Caroline contributed to one of the parliamentary inquiry meetings and also led the  HeART of stroke study which is cited in the report, and which was funded through the National Institute for Health Research – Research for Patient Benefit (NIHR-RfPB) funding programme.  The research was carried out with colleagues from Bournemouth University Clinical Research Unit (BUCRU) and many external stakeholders including NIHR, the Royal Bournemouth and Christchurch Hospitals NHS Foundation Trust, Cambridgeshire Community Services NHS Trust and the University of East Anglia.

The APPG report is a landmark document that brings together available evidence from across the UK to support the role of the arts in the health and wellbeing of people across the life-course. The report has ten recommendations which will be considered at national and local policy level, with the aim of promoting the arts within mainstream services when considering health and wellbeing in the future.

HE policy update for the w/e 22nd September 2017

Fees debate

Last week started with the Sunday Times headline suggesting that the government would reduce tuition fees to £7500 and then the debate that has been continuing all summer boiled over briefly. You can read more about it on Wonkhe here.

Headline grabbing policies on tuition fees are apparently fed by the view that all those students who turned out in much increased numbers (and they did) voted Labour (which many of them did) because of their belief in the Labour policy on fees (since denounced as a lie by the Conservatives). As we wrote in our 7th July policy update when we looked at this question specifically, whether this will work to convert all those student votes is very questionable – students are not single issue voters and even if they were, living costs are probably a more immediate issue for many.

Nick Hillman, Director of HEPI, writes in the Guardian that a Government study providing data on student income and expenditure (due to be published 18 months ago) is still being suppressed by Whitehall. Nick calls for this report to be published to underpin the current furore with a robust evidence-base.

Meanwhile living costs remain a hot topic in an article that talks about Labour “hoovering up the student vote”.

The Labour party conference takes place next week and Conservative party conference starts on 1st October so we can expect more on this over the next few weeks. There are still rumours that there will be an announcement on postponing the inflation based fee cap rise for students starting in 2018/19 (now long overdue and expected to be around £9500), that there will be announcements on reducing interest rates or increasing repayment thresholds for student loans, or just possibly something on maintenance grants.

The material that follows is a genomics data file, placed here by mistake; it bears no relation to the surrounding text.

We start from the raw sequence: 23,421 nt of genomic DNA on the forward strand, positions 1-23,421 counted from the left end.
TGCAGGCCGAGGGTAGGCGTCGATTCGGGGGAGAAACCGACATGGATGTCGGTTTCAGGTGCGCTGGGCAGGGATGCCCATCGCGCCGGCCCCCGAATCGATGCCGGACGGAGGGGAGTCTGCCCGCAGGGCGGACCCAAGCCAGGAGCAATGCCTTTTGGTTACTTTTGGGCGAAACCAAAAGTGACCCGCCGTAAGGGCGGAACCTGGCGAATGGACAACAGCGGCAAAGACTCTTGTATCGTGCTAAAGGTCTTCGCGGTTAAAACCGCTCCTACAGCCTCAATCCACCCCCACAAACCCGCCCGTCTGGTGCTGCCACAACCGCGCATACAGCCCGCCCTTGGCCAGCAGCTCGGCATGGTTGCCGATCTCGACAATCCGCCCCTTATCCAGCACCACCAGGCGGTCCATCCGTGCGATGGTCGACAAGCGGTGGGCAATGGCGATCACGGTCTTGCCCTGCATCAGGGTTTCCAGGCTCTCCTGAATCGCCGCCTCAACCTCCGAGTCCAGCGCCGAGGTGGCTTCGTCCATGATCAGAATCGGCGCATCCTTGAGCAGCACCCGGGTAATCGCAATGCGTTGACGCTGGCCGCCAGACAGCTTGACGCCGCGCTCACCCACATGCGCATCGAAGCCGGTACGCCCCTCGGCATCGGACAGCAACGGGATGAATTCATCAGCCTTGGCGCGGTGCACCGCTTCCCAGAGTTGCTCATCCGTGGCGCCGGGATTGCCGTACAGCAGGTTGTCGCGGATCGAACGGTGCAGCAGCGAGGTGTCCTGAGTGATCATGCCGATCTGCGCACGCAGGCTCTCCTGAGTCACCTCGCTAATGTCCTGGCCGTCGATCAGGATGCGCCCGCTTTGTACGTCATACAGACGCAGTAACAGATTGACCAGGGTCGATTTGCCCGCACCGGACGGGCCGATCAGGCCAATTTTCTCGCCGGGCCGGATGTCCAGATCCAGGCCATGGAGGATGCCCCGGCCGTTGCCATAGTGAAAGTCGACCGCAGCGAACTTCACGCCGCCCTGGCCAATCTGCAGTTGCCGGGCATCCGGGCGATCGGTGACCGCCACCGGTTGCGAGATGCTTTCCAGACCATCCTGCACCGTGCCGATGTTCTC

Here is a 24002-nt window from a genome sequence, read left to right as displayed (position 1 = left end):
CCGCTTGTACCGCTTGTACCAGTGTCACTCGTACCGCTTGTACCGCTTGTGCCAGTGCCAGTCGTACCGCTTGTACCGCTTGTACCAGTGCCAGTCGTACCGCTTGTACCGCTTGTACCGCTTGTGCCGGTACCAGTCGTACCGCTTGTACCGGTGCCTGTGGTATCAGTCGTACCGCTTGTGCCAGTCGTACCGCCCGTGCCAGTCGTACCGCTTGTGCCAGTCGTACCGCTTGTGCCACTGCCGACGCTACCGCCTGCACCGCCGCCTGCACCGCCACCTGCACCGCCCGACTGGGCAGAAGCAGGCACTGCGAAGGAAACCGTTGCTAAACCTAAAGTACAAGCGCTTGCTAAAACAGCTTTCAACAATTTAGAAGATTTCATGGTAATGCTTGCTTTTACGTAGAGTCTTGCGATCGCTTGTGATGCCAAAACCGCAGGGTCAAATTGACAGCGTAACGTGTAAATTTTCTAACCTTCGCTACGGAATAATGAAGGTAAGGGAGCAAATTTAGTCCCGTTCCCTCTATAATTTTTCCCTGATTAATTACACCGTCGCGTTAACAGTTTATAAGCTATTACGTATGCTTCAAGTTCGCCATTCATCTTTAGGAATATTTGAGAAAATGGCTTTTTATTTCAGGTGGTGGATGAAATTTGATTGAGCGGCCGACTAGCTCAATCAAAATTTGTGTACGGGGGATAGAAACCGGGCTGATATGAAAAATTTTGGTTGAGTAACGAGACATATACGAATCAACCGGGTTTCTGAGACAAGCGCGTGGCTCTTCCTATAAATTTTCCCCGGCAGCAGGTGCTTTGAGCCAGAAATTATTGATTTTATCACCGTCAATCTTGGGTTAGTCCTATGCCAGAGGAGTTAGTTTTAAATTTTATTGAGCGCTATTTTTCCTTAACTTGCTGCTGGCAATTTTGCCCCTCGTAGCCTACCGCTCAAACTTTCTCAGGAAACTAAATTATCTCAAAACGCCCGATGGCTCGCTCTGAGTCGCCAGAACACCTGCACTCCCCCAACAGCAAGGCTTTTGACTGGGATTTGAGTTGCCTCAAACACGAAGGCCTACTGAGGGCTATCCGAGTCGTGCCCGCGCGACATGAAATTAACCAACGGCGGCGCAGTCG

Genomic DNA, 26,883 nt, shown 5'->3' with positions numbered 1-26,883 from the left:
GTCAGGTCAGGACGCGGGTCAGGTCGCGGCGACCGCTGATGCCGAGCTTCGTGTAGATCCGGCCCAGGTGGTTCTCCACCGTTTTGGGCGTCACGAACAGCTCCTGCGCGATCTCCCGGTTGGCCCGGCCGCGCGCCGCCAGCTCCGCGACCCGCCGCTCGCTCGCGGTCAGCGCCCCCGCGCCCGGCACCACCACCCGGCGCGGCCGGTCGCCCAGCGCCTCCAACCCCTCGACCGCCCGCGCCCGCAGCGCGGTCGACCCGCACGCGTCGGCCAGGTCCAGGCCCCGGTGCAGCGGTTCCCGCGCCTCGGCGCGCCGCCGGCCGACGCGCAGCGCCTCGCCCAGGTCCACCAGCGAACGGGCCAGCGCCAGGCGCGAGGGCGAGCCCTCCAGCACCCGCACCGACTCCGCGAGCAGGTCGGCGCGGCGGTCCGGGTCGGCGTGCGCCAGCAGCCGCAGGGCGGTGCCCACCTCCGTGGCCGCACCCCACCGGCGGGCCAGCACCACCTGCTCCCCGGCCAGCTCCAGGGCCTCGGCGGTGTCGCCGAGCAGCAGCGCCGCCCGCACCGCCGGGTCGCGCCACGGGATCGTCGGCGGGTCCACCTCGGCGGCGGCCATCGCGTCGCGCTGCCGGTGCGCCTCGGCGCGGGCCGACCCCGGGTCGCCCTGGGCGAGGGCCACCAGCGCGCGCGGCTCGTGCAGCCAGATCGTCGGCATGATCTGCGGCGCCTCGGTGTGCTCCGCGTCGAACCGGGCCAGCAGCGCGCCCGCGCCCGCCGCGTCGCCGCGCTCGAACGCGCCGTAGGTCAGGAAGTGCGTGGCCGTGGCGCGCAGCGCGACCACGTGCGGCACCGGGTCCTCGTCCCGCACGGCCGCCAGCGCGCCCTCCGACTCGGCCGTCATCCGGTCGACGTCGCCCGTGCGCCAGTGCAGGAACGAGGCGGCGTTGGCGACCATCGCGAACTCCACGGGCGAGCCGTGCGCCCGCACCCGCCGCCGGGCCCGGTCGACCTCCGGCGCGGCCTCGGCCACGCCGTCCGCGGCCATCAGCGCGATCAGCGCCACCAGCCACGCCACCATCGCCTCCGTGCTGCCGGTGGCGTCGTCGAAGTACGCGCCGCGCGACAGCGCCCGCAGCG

For BU staff: Consultations, intranet and other resources

Did you know that we track sector consultations and calls for evidence and consultations that are relevant to research areas? We provide links to the documents and BU responses on our BU policy intranet pages? Read about current and previous consultations and find all the links, including to the latest tracker.

If you missed our “TEF: Going for gold” workshop with Professor Debbie Holley of CEL recently, you can read more about the latest plans for the Teaching Excellence framework, including subject level TEF, teaching intensity and learning gain on our TEF pages here You can read about the workshop on the CEL blog.

Our intranet pages cover a range of subjects, including the Higher Education and Research Act 2017 and its implications, the Industrial Strategy and Brexit. See our front page here and our “what’s happening” page here.

Industrial Strategy

The Commons BEIS Committee has published the Government’s response to its Industrial Strategy: First Review report, published in March. The Government confirmed that the Consumer and Competition Green Paper will be published in October and will be “consulting on the case for strengthening scrutiny of future overseas investment in some key parts of the UK’s critical national infrastructure. The Green Paper will set out proposals for discussion and consideration, and will invite stakeholders to provide feedback before any proposals become legislation.”

The recommendations from the report and the responses are set out below in summary:

Recommendations 1 and 2 – “The Government should outline a set of clear, outcomes-focussed metrics..”. And 2: “we recommend that the Government publishes annual updates to its action plan …the Government should also create a single dashboard of metrics …on GOV.UK”.

  • Response – “…we are considering the role of metrics in measuring the progress of the Industrial Strategy in meeting its goals. This work is part of ensuring that the Industrial Strategy endures for the long-term.” And (2) “we will be considering the most appropriate mechanisms to update on progress made by the Industrial Strategy and what analysis and data should accompany these updates.”

Recommendation 3 – “We recommend that Government reconsider giving sectoral strategies priority and instead focus on horizontal policies and specific ‘missions’ to meet UK-wide and local public policy challenges.”

  • Response – “We agree with the importance placed by the Committee on horizontal policies…However, there is also advantage in addressing the opportunities and challenges in particular industries and sectors—such as by helping create conditions for a thriving supply chain, and developing institutions in which companies can share in research and development and training. …we have proposed to set an ‘open door’ challenge to industry to come to the Government with proposals to transform and upgrade their sector through ‘Sector Deals’. This will allow us to consider and address sector-specific issues which would not otherwise be addressed through horizontal policies.”